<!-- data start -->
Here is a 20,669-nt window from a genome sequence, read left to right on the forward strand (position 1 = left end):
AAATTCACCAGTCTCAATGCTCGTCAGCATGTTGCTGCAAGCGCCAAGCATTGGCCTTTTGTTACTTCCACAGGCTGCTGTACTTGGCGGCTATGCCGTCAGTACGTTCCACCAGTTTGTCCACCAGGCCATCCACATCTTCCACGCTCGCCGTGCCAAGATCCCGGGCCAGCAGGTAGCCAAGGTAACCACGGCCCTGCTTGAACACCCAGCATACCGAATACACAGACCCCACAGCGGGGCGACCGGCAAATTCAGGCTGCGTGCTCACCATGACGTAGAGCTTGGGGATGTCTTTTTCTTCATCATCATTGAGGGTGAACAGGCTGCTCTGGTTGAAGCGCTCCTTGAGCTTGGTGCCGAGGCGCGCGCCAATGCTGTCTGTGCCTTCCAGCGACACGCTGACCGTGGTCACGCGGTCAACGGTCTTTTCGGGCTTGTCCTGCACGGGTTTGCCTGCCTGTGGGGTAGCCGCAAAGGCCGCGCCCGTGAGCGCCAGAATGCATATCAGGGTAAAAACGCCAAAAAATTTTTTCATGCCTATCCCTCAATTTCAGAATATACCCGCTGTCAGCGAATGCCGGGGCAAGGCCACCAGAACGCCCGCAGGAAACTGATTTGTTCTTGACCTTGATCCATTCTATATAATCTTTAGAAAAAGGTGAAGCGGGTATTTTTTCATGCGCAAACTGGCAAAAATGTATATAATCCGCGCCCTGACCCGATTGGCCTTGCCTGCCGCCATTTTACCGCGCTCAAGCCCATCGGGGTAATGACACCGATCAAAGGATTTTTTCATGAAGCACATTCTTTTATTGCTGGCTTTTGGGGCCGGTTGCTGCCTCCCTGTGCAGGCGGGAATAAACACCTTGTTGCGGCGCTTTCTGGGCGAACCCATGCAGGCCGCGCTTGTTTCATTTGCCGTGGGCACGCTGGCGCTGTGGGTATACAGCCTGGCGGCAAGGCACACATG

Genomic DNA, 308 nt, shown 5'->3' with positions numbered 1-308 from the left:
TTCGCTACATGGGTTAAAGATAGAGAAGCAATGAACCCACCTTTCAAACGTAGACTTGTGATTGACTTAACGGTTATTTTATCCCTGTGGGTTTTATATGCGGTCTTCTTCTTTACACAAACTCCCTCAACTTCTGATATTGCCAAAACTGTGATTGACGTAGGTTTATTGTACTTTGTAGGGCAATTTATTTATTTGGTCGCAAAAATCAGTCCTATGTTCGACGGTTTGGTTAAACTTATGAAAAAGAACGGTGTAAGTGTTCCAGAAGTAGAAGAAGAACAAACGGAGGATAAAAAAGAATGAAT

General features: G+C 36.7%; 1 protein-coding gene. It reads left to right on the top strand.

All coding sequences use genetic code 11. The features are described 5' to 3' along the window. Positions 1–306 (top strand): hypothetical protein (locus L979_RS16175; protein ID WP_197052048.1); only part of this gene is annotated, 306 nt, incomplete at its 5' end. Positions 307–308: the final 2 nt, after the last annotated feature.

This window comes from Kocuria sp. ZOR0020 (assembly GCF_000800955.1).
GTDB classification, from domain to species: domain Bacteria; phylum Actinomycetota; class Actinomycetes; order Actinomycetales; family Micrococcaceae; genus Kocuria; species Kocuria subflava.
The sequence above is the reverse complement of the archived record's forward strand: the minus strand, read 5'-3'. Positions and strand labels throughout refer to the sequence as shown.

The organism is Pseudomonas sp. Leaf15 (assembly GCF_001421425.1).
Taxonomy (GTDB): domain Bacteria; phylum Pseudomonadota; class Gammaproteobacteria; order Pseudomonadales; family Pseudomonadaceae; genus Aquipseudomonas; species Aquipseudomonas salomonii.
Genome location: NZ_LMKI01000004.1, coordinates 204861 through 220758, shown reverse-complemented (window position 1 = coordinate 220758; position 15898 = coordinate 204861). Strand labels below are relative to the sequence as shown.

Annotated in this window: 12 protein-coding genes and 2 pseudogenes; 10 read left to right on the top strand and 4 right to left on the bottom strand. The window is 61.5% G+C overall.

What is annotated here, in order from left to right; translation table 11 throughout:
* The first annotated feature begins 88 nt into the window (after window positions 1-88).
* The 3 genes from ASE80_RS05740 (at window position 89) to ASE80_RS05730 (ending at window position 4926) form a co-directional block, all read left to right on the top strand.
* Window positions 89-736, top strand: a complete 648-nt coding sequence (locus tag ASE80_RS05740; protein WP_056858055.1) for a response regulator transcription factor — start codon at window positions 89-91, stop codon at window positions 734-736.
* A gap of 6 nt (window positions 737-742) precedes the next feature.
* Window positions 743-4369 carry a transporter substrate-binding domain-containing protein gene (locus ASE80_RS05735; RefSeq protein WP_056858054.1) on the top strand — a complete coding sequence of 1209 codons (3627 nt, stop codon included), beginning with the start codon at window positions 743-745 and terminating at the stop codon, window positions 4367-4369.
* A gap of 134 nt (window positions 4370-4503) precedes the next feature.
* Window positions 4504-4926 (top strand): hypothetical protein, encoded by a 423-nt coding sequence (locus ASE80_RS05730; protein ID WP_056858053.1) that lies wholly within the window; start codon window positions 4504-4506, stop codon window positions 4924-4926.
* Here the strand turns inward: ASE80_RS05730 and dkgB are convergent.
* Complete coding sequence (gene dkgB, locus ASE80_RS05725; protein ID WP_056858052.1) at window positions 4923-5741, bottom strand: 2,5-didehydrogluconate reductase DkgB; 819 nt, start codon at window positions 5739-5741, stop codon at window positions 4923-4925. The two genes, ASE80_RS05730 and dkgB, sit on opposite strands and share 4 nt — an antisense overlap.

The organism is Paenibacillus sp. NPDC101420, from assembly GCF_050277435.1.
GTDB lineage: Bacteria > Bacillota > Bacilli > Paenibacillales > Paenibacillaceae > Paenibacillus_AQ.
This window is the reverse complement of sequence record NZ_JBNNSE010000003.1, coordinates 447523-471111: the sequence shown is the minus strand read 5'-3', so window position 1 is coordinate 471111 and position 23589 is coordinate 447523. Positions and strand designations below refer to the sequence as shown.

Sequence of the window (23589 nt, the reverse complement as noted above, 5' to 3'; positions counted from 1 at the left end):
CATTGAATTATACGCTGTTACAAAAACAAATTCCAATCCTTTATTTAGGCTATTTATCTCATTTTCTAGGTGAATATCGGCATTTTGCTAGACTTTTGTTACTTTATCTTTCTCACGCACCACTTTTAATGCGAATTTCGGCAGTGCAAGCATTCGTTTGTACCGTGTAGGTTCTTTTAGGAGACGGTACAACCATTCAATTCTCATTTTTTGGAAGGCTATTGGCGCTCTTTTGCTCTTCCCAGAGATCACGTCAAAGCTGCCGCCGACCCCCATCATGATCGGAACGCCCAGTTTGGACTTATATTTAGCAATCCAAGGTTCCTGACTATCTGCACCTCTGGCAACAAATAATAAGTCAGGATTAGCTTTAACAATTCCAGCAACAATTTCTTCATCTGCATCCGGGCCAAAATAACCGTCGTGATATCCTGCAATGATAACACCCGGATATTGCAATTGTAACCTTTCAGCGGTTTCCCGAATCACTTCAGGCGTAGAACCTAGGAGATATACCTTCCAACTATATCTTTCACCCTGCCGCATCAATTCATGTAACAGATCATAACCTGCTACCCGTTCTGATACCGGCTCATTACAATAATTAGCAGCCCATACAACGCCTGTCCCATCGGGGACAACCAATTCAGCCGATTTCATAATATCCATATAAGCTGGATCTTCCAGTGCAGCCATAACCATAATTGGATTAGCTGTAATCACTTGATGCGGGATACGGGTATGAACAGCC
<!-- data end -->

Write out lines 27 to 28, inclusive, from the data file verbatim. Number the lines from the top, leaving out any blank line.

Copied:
Sequence of the window (23589 nt, the reverse complement as noted above, 5' to 3'; positions counted from 1 at the left end):
CATTGAATTATACGCTGTTACAAAAACAAATTCCAATCCTTTATTTAGGCTATTTATCTCATTTTCTAGGTGAATATCGGCATTTTGCTAGACTTTTGTTACTTTATCTTTCTCACGCACCACTTTTAATGCGAATTTCGGCAGTGCAAGCATTCGTTTGTACCGTGTAGGTTCTTTTAGGAGACGGTACAACCATTCAATTCTCATTTTTTGGAAGGCTATTGGCGCTCTTTTGCTCTTCCCAGAGATCACGTCAAAGCTGCCGCCGACCCCCATCATGATCGGAACGCCCAGTTTGGACTTATATTTAGCAATCCAAGGTTCCTGACTATCTGCACCTCTGGCAACAAATAATAAGTCAGGATTAGCTTTAACAATTCCAGCAACAATTTCTTCATCTGCATCCGGGCCAAAATAACCGTCGTGATATCCTGCAATGATAACACCCGGATATTGCAATTGTAACCTTTCAGCGGTTTCCCGAATCACTTCAGGCGTAGAACCTAGGAGATATACCTTCCAACTATATCTTTCACCCTGCCGCATCAATTCATGTAACAGATCATAACCTGCTACCCGTTCTGATACCGGCTCATTACAATAATTAGCAGCCCATACAACGCCTGTCCCATCGGGGACAACCAATTCAGCCGATTTCATAATATCCATATAAGCTGGATCTTCCAGTGCAGCCATAACCATAATTGGATTAGCTGTAATCACTTGATGCGGGATACGGGTATGAACAGCC